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Wrestling with the Angel of Democracy: On Being an American Citizen Hardcover – April 8, 2008


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Product Details

  • Hardcover: 304 pages
  • Publisher: Trumpeter; First Edition edition (April 8, 2008)
  • Language: English
  • ISBN-10: 1590302974
  • ISBN-13: 978-1590302972
  • Product Dimensions: 9.2 x 6.3 x 1 inches
  • Shipping Weight: 1.2 pounds
  • Average Customer Review: 3.6 out of 5 stars  See all reviews (5 customer reviews)
  • Amazon Best Sellers Rank: #2,092,708 in Books (See Top 100 in Books)

Editorial Reviews

From Booklist

*Starred Review* Democracy is a work in progress as both a political system and a state of mind. Griffin, recipient of a MacArthur grant, continues the unique “social autobiography” she began with A Chorus of Stones: A Private Life of War (1992) in this inquiry into the “interior life of democracy” and the divide between theory and practice. Glimpses into her fractured postwar California childhood, discovery of the profound revelations of nature, passion for jazz, and introduction to social activism illuminate democratic values in the private realm, while a series of fresh and probing profiles strike at the very heart of America’s cruel paradoxes. What contrary forces were at work when Thomas Jefferson wrote the Declaration of Independence and refused to accept people of color as his equals? How to explain the juxtaposition between Emerson’s perception of the “empathic connection between the human spirit and all life” and the genocidal actions against the Cherokee? Given the legacy of workers’ rights advocate Rose Schneiderman, what underlies today’s conflicts over immigration? With a light yet devastating touch, Griffin charts our continued “wrestling” with democratic ideals as New Orleans is abandoned in the wake of Katrina and the Iraq War is launched with lies. Griffin’s incisive search for the soul of democracy stirs up pride, despair, and hope. --Donna Seaman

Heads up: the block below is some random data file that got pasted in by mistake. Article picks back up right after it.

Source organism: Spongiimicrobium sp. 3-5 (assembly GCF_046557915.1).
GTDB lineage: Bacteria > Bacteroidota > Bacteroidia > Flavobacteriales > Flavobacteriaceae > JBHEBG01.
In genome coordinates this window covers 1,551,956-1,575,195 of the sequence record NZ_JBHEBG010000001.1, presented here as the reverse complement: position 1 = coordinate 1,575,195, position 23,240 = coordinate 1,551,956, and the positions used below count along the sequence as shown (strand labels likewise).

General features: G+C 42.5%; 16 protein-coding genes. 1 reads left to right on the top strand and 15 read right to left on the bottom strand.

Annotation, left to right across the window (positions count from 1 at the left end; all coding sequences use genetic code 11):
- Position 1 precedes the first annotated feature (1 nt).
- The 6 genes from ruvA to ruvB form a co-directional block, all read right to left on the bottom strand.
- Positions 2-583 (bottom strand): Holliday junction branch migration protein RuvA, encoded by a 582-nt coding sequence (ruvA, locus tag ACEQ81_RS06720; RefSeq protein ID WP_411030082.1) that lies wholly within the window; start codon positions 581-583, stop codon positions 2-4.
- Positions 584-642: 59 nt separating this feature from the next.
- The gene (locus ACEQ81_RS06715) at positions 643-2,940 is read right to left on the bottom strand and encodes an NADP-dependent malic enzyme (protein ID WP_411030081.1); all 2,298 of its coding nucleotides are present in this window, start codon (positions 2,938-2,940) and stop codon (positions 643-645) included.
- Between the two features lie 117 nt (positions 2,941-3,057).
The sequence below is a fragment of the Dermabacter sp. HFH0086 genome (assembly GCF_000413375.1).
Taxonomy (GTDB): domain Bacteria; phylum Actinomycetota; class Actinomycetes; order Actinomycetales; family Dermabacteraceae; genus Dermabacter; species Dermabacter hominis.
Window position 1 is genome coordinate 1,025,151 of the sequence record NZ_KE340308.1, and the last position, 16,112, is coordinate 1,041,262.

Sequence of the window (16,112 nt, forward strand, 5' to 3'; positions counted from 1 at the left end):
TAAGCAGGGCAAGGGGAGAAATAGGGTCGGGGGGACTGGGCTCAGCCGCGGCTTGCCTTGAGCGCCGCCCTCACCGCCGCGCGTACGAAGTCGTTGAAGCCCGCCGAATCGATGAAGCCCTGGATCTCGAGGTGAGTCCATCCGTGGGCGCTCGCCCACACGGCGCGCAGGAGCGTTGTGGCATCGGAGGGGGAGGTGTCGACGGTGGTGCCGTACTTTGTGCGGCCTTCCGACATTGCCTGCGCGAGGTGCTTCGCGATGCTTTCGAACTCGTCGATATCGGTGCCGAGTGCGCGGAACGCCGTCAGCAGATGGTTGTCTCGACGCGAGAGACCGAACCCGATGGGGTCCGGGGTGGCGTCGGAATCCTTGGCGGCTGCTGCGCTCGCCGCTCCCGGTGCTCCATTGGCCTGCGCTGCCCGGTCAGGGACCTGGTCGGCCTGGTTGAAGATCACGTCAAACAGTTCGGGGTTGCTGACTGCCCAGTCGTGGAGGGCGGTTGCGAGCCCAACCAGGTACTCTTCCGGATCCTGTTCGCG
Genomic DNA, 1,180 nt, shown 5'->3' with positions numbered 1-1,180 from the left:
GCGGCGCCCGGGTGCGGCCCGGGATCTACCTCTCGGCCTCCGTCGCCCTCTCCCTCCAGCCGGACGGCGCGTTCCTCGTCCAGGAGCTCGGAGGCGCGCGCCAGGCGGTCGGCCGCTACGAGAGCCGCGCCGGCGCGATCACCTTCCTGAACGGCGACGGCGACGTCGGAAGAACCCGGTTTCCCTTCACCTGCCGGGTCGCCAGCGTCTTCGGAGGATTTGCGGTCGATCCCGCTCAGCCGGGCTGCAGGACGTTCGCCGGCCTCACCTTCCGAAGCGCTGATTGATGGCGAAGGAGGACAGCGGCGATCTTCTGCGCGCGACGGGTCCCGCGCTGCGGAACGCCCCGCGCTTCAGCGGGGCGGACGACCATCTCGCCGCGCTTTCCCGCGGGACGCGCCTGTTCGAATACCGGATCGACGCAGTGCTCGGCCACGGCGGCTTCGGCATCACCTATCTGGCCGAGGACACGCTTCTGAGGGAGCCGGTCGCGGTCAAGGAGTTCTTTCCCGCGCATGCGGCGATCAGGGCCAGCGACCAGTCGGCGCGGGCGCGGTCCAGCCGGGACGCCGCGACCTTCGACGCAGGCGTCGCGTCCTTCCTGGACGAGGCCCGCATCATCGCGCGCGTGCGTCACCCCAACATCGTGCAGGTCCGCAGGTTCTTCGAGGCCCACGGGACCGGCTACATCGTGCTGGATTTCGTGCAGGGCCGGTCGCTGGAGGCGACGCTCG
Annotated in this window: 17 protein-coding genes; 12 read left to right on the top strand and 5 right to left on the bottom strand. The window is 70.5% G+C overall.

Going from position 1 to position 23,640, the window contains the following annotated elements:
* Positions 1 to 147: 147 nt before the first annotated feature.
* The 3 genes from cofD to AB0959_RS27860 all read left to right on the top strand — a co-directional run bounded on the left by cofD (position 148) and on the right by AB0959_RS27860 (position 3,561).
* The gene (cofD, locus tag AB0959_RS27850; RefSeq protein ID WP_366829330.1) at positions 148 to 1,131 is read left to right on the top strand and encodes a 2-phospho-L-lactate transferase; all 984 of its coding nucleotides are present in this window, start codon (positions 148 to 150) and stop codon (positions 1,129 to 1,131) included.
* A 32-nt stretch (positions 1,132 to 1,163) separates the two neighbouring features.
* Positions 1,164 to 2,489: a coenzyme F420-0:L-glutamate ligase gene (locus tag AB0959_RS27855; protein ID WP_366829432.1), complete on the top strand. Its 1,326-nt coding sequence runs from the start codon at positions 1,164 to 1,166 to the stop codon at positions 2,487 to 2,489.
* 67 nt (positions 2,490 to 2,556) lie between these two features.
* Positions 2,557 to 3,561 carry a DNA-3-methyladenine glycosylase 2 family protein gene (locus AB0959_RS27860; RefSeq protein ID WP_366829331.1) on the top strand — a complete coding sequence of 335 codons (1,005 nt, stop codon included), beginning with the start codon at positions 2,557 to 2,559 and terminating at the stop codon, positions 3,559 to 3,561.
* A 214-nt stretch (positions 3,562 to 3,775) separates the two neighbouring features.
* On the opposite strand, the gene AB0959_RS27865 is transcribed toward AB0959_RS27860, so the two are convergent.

Review

“Charming and even lyrical.”—Baltimore Sun


“Unique . . . fresh and probing . . . strikes at the very heart of America's cruel paradoxes. With a light, yet devastating touch, Griffin charts our continued ‘wrestling’ with democratic ideals—her incisive search for the soul of democracy stirs up pride, despair, and hope.”—Booklist, starred review

“An intellectually satisfying account that shows through the stories of selected historical personalities and her own life that democracy is, and always will be, a work in progress.”—Foreword Magazine

“A fascinating retrospective by a thoughtful participant-observer of the past (nearly) fifty years of great tumult in American society.”—New Age Retailer

“Susan Griffin's superb prose reveals democracy not as a distant abstraction but as a live, inspiring, and difficult presence shaping us every day, an angel all Americans wrestle with.”—George Lakoff, author of Whose Freedom? The Battle Over America's Most Important Idea

“In this compelling book Griffin shows us that democracy is not something that we can take for granted. We must continually establish it in our hearts and in our society.”—Maxine Hong Kingston

“Susan Griffin inspires us, once again, to ask the tough questions and follow them with compassion. This is a prose poem, an ode to freedom, elegiac and revolutionary.”—Terry Tempest Williams, author of Refuge and The Open Space of Democracy

“Poetic, personal, political, this powerful new work celebrates the true meaning of freedom. Susan Griffin offers readers a provocative meditation on the culture of democracy.”—bell hooks